With screens that stretch 50 feet long, 3D glasses that make blue cat-people appear to jump out into the audience, and blockbusters concerned more with merchandising than the actual movie, finding a modern film that delights its audience with pure, joyful storytelling—rather than distracts them with gimmick—is hard. “The Artist” isn’t fit for the IMAX. Its dimension count stops at two, and it lacks exclusive Happy Meal toys—it doesn’t even have sound, let alone color. But the film feels fresher and more fun than most films due to its simple ability to make you fall in love with the movies again while putting a smile on your face.
It is that simple pleasure of watching a movie, falling in love with its characters, and living in another world for 90 minutes that French director Michel Hazanavicius’ new whimsical romantic-comedy “The Artist” is dedicated to. The movie is set right in the place to which it pays tribute—the magical late 1920’s Hollywood, just before the development of “talkies,” films with sound. Charming silent film star George Valentin (Jean Dujardin) is at the height of his career and arguably the luckiest man in the world. He seems to have everything going for him: a huge mansion, an irresistibly cute jack-terrier sidekick, and a burgeoning love affair with rising star Peppy Miller (Berenice Bejo). However, trouble soon arises when the studio boss alerts him that talkies will soon supplant silent films. Refusing to conform to this new medium, George soon finds himself a broke relic while his beloved Peppy sees her career soar to new, fruitful heights with sound films.
“The Artist” is not the only movie that has tried to capture the old school charm of the silent era, but it is one of the few that does so without relying on gimmicks or pretension. The film never tries to convince us that silent films are better, nor does it try to lampoon the genre’s shortcomings. Instead, it chooses to celebrate the limitations that the era’s simplicity brings as well as its charming advantages. Lovingly self-aware, the film takes much of its charm from its almost fourth-wall breaking moments—title cards can take on double meanings, leading to laughable confusion when sounds such as “bang” come to stand for unexpected actions; the barks of George’s dog tellingly fail to alert a policeman in one scene; a constant motif is tap-dancing, but without sound, the movements take on a different simpler sort of grace.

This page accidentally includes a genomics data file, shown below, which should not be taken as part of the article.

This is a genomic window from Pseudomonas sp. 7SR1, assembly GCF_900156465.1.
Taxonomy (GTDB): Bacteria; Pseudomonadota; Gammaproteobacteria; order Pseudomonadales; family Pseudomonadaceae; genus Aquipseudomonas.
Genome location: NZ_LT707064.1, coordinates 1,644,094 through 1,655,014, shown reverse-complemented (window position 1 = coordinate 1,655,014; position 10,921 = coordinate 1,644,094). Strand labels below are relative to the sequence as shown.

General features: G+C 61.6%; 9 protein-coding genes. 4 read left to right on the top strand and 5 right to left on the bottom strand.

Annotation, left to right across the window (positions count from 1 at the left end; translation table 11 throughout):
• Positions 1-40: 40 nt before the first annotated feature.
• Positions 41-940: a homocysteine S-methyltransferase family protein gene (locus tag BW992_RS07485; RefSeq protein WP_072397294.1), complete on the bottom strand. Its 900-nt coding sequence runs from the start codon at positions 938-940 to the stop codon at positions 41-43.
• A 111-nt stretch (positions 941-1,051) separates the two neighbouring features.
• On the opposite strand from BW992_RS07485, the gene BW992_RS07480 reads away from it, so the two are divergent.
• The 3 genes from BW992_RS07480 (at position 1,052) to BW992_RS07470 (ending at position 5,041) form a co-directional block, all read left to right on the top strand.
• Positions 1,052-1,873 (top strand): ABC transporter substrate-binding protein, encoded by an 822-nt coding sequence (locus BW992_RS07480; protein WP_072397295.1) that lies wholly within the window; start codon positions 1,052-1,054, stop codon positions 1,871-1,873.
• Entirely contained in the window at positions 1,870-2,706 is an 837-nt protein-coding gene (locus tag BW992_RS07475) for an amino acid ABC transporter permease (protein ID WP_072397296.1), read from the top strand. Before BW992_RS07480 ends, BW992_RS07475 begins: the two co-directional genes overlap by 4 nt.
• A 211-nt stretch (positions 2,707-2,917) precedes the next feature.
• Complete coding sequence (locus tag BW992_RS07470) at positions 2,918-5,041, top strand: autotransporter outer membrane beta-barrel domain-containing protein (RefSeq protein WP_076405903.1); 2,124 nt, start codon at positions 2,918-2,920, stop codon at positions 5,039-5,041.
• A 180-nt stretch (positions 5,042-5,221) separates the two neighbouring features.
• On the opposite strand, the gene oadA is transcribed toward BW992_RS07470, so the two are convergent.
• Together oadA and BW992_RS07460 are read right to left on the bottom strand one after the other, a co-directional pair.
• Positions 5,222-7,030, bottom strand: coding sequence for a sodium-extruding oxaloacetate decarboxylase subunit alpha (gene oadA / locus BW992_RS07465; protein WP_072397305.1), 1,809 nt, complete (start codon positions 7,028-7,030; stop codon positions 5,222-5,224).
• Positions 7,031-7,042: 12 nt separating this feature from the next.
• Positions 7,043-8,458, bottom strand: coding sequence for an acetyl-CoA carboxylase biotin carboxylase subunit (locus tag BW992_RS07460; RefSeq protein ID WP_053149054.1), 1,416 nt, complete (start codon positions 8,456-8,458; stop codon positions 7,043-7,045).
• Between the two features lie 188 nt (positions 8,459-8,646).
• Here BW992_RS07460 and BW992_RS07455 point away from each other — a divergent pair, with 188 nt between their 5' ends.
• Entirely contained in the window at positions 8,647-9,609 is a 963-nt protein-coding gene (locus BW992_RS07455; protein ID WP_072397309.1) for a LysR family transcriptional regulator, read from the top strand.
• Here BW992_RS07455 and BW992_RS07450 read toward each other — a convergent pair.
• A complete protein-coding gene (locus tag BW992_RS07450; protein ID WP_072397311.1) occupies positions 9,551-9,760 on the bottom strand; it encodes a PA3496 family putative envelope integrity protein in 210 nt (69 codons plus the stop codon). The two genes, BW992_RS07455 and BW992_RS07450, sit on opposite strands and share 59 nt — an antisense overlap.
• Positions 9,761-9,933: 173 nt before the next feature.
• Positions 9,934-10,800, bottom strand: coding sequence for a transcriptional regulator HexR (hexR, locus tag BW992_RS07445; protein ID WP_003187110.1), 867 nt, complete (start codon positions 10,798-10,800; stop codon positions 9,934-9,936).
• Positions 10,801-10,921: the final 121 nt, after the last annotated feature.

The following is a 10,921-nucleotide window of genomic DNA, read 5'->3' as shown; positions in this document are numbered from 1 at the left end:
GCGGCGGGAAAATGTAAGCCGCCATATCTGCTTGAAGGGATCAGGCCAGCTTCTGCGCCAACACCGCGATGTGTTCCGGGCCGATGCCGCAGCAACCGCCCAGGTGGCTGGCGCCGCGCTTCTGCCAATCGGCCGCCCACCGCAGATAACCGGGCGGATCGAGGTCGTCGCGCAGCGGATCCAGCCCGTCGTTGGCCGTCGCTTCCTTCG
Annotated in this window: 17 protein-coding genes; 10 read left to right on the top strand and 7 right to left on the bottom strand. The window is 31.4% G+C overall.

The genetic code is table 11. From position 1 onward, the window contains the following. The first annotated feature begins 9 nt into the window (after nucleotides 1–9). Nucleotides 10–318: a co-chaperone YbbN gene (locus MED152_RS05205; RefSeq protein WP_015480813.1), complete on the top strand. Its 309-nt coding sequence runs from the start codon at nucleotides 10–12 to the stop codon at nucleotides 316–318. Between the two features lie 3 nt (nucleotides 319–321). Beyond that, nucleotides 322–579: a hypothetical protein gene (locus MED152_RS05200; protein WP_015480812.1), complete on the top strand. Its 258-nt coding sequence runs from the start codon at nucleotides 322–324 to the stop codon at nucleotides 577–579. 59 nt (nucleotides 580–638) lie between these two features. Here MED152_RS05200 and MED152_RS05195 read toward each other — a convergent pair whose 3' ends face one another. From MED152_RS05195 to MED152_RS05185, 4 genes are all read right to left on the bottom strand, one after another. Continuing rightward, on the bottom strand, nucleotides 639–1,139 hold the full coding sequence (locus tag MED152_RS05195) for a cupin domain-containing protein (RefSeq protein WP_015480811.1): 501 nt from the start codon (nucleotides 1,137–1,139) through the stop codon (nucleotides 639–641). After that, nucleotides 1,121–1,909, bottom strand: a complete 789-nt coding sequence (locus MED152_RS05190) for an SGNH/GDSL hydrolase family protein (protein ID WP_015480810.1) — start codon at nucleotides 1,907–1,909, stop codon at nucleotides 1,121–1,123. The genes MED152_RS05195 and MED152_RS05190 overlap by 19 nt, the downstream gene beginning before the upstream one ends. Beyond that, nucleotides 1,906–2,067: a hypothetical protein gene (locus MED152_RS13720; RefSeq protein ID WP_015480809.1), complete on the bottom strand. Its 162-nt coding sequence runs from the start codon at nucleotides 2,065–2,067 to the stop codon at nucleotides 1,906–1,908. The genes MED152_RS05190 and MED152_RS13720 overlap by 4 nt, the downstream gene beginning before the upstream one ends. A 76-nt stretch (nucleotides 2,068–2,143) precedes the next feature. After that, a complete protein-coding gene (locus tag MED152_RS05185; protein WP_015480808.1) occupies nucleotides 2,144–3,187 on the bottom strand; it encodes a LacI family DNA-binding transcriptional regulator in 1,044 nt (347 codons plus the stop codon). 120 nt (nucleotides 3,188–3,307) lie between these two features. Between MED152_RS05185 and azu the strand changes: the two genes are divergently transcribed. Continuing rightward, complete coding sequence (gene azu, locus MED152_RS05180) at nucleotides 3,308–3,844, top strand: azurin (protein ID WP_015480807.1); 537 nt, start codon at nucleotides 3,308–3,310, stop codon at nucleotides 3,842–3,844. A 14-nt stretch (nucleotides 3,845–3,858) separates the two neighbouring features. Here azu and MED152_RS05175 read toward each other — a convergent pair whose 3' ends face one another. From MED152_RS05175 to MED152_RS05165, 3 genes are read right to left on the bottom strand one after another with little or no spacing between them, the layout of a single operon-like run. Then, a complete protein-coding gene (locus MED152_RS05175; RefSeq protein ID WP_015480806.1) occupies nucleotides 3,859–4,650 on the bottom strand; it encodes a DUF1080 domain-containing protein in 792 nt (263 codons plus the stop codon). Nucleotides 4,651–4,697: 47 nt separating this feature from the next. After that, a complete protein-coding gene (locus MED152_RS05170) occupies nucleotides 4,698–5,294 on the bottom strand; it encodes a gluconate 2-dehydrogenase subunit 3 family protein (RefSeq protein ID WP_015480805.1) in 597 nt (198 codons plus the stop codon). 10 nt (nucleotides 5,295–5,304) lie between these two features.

Many actors seem to get by on no more than a wink and a smile, but few can pull it off with such charismatic charm as Jean Dujardin, whose infectious smiles are themselves Oscar-worthy. Dujardin gives nuance to his pantomime, making every gesture feel natural and realistic while heartfelt and meaningful. His performance almost seems contrary to the classic performances of Buster Keaton and Charlie Chaplin, men who over-wrought their emotions. Dujuardin’s performance is immaculate, but if Oscars were given to dogs, it’s likely that his canine companion would be the real on-screen attraction. Quite literally the man’s best friend, the little pooch follows George around wherever he goes. The dog appears in all of the actor’s movies and consistently comes in handy, even going so far to save his owner’s life from time to time.
Of course, it shouldn’t take a French director to make something as celebratory of American filmmaking as “The Artist,” but only Michel Haznavicius could do it so well. Without sound, the movie becomes focused purely on the images, making every aspect of the direction, from the set details to the camera angles, readily apparent, and Haznavicius directs with aplomb, paying tribute to Keaton, Sergei Eisensten, and the like, but refuses to limit himself to some of the more outdated techniques and mainly stagnant camera work. Haznavicius makes use of a square 1:33 aspect ratio, frequent angled shots, and beautiful black and white photography to bring out the best of his actor’s performances.
It’s a constant complaint of many a movie buff that “they just don’t make them like they used to. ”Haznavicius’ film is there to happily disprove those complaints and prove that this film will always be just as wonderful as it ever was. “The Artist” isn’t some sort of whine about what we have been missing, but instead, a love-letter to the joys of film-making in general and ultimately, a message about how change can prove to be just as great as the past that we all know and love.